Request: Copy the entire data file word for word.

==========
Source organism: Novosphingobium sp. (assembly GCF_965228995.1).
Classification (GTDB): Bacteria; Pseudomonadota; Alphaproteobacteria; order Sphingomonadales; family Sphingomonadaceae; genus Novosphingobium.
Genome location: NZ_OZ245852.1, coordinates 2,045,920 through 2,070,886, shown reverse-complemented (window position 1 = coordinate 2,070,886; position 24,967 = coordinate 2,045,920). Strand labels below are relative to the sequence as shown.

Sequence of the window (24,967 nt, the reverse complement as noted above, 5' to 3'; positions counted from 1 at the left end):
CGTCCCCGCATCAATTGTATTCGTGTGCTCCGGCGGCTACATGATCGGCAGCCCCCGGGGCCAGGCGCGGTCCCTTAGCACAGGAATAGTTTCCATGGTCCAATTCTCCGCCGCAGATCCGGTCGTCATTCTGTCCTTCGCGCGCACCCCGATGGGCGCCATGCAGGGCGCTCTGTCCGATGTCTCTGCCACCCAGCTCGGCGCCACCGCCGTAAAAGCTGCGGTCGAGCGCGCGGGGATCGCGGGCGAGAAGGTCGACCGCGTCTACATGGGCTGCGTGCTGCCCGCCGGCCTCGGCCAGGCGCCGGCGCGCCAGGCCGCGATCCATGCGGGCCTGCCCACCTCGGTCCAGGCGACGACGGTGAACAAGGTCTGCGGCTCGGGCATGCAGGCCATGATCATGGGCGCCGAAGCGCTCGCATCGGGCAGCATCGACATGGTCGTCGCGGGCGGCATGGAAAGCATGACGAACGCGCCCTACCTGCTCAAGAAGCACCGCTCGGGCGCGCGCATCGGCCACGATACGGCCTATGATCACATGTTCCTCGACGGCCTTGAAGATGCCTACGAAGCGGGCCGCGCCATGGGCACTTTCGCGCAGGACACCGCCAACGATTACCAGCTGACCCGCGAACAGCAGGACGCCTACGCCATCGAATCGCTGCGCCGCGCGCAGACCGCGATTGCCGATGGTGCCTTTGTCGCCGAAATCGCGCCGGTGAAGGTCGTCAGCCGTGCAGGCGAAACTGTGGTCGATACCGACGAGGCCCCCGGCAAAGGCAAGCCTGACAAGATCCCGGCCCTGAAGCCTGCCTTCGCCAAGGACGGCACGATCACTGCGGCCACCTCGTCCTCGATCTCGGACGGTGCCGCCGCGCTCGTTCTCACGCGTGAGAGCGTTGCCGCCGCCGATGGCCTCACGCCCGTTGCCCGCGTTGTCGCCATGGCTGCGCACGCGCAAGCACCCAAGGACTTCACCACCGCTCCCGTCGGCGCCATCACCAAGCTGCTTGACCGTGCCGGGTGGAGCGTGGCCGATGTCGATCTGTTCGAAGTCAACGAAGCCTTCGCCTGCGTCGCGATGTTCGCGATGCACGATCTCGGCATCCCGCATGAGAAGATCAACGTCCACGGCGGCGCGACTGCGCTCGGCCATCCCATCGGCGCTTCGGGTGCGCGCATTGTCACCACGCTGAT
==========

Source organism: Novosphingobium sp. (assembly GCF_965228995.1).
Classification (GTDB): Bacteria; Pseudomonadota; Alphaproteobacteria; order Sphingomonadales; family Sphingomonadaceae; genus Novosphingobium.
Genome location: NZ_OZ245852.1, coordinates 2,045,920 through 2,070,886, shown reverse-complemented (window position 1 = coordinate 2,070,886; position 24,967 = coordinate 2,045,920). Strand labels below are relative to the sequence as shown.

Sequence of the window (24,967 nt, the reverse complement as noted above, 5' to 3'; positions counted from 1 at the left end):
CGTCCCCGCATCAATTGTATTCGTGTGCTCCGGCGGCTACATGATCGGCAGCCCCCGGGGCCAGGCGCGGTCCCTTAGCACAGGAATAGTTTCCATGGTCCAATTCTCCGCCGCAGATCCGGTCGTCATTCTGTCCTTCGCGCGCACCCCGATGGGCGCCATGCAGGGCGCTCTGTCCGATGTCTCTGCCACCCAGCTCGGCGCCACCGCCGTAAAAGCTGCGGTCGAGCGCGCGGGGATCGCGGGCGAGAAGGTCGACCGCGTCTACATGGGCTGCGTGCTGCCCGCCGGCCTCGGCCAGGCGCCGGCGCGCCAGGCCGCGATCCATGCGGGCCTGCCCACCTCGGTCCAGGCGACGACGGTGAACAAGGTCTGCGGCTCGGGCATGCAGGCCATGATCATGGGCGCCGAAGCGCTCGCATCGGGCAGCATCGACATGGTCGTCGCGGGCGGCATGGAAAGCATGACGAACGCGCCCTACCTGCTCAAGAAGCACCGCTCGGGCGCGCGCATCGGCCACGATACGGCCTATGATCACATGTTCCTCGACGGCCTTGAAGATGCCTACGAAGCGGGCCGCGCCATGGGCACTTTCGCGCAGGACACCGCCAACGATTACCAGCTGACCCGCGAACAGCAGGACGCCTACGCCATCGAATCGCTGCGCCGCGCGCAGACCGCGATTGCCGATGGTGCCTTTGTCGCCGAAATCGCGCCGGTGAAGGTCGTCAGCCGTGCAGGCGAAACTGTGGTCGATACCGACGAGGCCCCCGGCAAAGGCAAGCCTGACAAGATCCCGGCCCTGAAGCCTGCCTTCGCCAAGGACGGCACGATCACTGCGGCCACCTCGTCCTCGATCTCGGACGGTGCCGCCGCGCTCGTTCTCACGCGTGAGAGCGTTGCCGCCGCCGATGGCCTCACGCCCGTTGCCCGCGTTGTCGCCATGGCTGCGCACGCGCAAGCACCCAAGGACTTCACCACCGCTCCCGTCGGCGCCATCACCAAGCTGCTTGACCGTGCCGGGTGGAGCGTGGCCGATGTCGATCTGTTCGAAGTCAACGAAGCCTTCGCCTGCGTCGCGATGTTCGCGATGCACGATCTCGGCATCCCGCATGAGAAGATCAACGTCCACGGCGGCGCGACTGCGCTCGGCCATCCCATCGGCGCTTCGGGTGCGCGCATTGTCACCACGCTGAT